Farmers in Gorakhpur district of Uttar Pradesh faced the devastating wrath of nature year after year when their fields were inundated with water and their possessions drowned. Today, the same Gorakhpur is walking down a path of a climate resilient future, carved by itself. Will the rest of India follow?
“Has climate change affected your life?” Ask any farmer and he/she will be able to point out the exact incidences, and the causes behind them, which had some kind of an effect on their crops. Very much like the farmers of Gorakhpur, a city located along the banks of Rapti river in Uttar Pradesh, that is home to many who depend on agriculture as their only source of income.
Farmers and rural people in this region were in the regular habit of bearing the brunt of floods year after year. They had learned to live with nature’s fury by coming up with different ways to sustain themselves.
But in the recent years, with the devastating effects of climate change leading to increased flash floods, amplified water logging and a lot more, their survival plans stopped working. Their sustenance methods were not holding up any more, and survival was becoming difficult with every passing year.
This was when the city realised that there is need for some kind of change. Thus, in 2013, a dynamic group of institutions joined hands with the Gorakhpur District Disaster Management Authority.
The idea was to integrate climate change and disaster management, and then think of a new plan to help people hold through the tough times.
People from the various departments like rural development, health, education, animal husbandry, etc. got together and discussed how disaster affects them and what they can do about it. They shared their knowledge and took the help of experts and local people, finally forming a new district disaster management plan.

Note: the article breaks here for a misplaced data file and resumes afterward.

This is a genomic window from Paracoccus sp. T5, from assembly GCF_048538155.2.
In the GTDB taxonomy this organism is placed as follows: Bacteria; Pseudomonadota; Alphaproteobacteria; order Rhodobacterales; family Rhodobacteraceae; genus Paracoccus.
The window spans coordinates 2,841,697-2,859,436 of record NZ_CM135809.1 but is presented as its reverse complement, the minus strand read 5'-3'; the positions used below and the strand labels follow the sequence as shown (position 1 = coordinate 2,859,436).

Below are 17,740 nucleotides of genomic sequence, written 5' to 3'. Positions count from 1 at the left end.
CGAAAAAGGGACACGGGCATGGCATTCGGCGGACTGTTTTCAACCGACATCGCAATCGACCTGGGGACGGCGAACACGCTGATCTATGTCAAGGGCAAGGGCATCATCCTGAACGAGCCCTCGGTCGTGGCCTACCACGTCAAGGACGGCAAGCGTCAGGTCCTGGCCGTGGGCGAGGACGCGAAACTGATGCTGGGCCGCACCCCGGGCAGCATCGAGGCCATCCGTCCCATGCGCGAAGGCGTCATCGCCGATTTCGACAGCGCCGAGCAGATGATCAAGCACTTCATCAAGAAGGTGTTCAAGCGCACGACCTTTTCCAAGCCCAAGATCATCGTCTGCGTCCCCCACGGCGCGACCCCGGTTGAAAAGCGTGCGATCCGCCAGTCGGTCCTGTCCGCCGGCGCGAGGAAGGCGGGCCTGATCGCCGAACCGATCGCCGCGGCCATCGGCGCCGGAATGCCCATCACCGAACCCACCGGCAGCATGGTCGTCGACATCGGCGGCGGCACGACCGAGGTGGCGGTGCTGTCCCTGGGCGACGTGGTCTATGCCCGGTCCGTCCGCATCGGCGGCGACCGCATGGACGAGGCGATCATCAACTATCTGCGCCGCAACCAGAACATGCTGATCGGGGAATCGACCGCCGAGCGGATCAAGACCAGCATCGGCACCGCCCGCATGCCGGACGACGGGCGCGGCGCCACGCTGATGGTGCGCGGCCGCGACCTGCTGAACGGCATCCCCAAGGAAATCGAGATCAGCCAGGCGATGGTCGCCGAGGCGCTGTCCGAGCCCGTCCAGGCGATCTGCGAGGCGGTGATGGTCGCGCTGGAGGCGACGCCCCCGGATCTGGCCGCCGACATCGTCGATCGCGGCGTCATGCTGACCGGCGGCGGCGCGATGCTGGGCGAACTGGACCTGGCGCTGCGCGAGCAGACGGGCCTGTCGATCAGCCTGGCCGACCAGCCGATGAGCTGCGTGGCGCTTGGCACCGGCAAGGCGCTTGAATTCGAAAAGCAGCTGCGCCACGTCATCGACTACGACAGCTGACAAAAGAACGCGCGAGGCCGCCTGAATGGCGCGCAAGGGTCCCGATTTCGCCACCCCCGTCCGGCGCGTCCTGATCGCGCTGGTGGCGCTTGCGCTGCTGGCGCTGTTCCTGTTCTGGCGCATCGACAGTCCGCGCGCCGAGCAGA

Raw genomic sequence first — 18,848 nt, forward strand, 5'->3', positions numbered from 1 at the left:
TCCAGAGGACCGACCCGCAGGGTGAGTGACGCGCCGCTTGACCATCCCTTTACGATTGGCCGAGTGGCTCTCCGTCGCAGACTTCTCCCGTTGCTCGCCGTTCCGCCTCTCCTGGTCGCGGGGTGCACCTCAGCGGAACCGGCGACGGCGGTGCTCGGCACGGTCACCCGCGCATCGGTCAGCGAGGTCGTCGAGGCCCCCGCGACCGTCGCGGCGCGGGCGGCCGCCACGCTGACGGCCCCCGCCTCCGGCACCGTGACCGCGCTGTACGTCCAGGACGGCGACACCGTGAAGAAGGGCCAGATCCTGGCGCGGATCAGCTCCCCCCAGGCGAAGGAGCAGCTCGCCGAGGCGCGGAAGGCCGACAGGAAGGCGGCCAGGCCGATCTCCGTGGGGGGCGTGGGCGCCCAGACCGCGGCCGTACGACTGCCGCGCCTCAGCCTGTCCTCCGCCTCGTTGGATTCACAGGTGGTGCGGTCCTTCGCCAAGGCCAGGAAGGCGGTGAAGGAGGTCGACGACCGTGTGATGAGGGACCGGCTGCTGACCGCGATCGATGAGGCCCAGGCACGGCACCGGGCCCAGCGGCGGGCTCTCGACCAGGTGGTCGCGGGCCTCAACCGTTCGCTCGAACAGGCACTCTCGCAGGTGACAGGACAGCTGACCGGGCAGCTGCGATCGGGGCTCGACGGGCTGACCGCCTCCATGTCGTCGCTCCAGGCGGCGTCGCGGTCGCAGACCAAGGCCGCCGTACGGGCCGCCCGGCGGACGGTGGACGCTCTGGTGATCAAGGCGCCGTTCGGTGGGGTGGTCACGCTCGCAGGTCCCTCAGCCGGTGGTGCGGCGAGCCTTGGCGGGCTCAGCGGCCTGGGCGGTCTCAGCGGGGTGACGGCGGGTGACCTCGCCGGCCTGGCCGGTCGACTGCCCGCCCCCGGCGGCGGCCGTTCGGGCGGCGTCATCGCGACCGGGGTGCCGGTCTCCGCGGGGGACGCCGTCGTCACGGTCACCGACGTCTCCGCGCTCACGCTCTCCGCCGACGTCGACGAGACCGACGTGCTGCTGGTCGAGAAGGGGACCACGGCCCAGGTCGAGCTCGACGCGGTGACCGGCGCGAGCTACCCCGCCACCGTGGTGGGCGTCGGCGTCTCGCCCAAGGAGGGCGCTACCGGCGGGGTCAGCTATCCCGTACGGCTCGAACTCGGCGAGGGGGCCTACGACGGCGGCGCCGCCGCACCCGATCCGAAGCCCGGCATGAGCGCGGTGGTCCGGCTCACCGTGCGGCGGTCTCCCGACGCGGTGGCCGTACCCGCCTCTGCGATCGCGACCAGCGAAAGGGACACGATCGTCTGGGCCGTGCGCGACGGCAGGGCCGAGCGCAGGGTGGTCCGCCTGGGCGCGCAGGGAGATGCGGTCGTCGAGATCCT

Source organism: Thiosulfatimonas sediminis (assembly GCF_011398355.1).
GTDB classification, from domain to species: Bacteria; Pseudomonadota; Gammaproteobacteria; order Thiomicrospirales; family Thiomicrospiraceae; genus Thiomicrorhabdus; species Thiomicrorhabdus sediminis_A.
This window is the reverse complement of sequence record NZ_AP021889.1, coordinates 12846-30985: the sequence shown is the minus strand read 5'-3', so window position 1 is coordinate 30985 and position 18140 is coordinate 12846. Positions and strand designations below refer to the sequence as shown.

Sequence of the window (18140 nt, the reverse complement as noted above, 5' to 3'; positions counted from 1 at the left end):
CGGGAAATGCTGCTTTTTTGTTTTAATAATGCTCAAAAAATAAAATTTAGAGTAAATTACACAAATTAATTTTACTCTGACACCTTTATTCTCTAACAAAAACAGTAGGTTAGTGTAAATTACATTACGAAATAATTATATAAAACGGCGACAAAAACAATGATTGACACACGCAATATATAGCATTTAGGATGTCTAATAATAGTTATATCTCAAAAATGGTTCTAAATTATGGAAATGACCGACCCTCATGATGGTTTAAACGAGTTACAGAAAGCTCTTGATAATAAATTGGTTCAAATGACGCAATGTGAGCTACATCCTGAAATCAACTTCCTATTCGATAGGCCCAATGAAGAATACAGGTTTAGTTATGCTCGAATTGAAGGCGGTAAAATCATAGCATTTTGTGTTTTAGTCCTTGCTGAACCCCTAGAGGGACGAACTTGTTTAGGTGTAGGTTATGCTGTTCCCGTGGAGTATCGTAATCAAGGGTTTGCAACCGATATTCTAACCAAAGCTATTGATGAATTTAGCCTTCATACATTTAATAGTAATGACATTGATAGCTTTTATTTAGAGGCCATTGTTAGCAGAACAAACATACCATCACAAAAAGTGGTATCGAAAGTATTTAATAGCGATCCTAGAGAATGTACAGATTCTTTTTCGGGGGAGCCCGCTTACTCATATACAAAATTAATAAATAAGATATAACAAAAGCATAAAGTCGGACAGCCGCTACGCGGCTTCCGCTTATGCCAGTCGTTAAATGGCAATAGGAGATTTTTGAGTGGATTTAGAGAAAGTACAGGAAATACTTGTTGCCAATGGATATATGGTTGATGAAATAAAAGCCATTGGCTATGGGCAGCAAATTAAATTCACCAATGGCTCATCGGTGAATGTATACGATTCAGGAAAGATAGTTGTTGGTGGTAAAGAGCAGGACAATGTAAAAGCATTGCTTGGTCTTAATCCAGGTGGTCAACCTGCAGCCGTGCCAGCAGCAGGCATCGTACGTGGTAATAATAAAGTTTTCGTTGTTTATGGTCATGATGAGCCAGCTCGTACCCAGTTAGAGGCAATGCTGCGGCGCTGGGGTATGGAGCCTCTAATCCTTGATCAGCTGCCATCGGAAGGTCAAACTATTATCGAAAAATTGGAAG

Today, Gorakhpur is learning to be climate resilient, with the help of institutions like Gorakhpur Environmental Action Group (GEAG) and other voluntary organizations that are helping raise awareness among the farmers, so they know about the right things to do before disaster strikes.
One of the many examples of how they face weather uncertainties is that local volunteers get weather reports in the form of a message from GEAG, informing about the upcoming rain, so that farmers can be ready in terms of how they store their crop, or the next step that needs to be taken in the field.
“For DM to be a forward looking process, integrating climate trends and addressing increasing uncertainties are important. The DM planning process has to be bottom-up, involving communities and front line functionaries both. The DM must be mainstreamed in developmental planning and implementation,” says Shiraz Wajih, President of GEAG and Associate Professor at Gorakhpur University.
UP government is also giving skills and training to farmers and local people to protect themselves in the time of flood. Aditi Umrao, Uttar Pradesh State Disaster Management Authority, is of the view that if one woman is trained on disaster management techniques, she trains ten more people in turn, and this is a highly effective way of making the entire community capable of fighting disaster. Residents are taught of ways if which they can make safety tools like life jackets by using available materials like water bottles, utensils etc. as well.
As one of the farmers rightly puts it – “Sometimes a disaster can be avoided by putting four mounds of mud in time, but if you don’t take action in time, disasters cannot be averted even if you spend millions of rupees later.”
This film named ‘For a safer future: Insights on climate resilience from India’, documents the learnings from Gorakhpur. This experience of disaster management has been shared with over 600 districts of India through a training module developed by the National Institute of Disaster Management (NIDM).
The film was originally published here.
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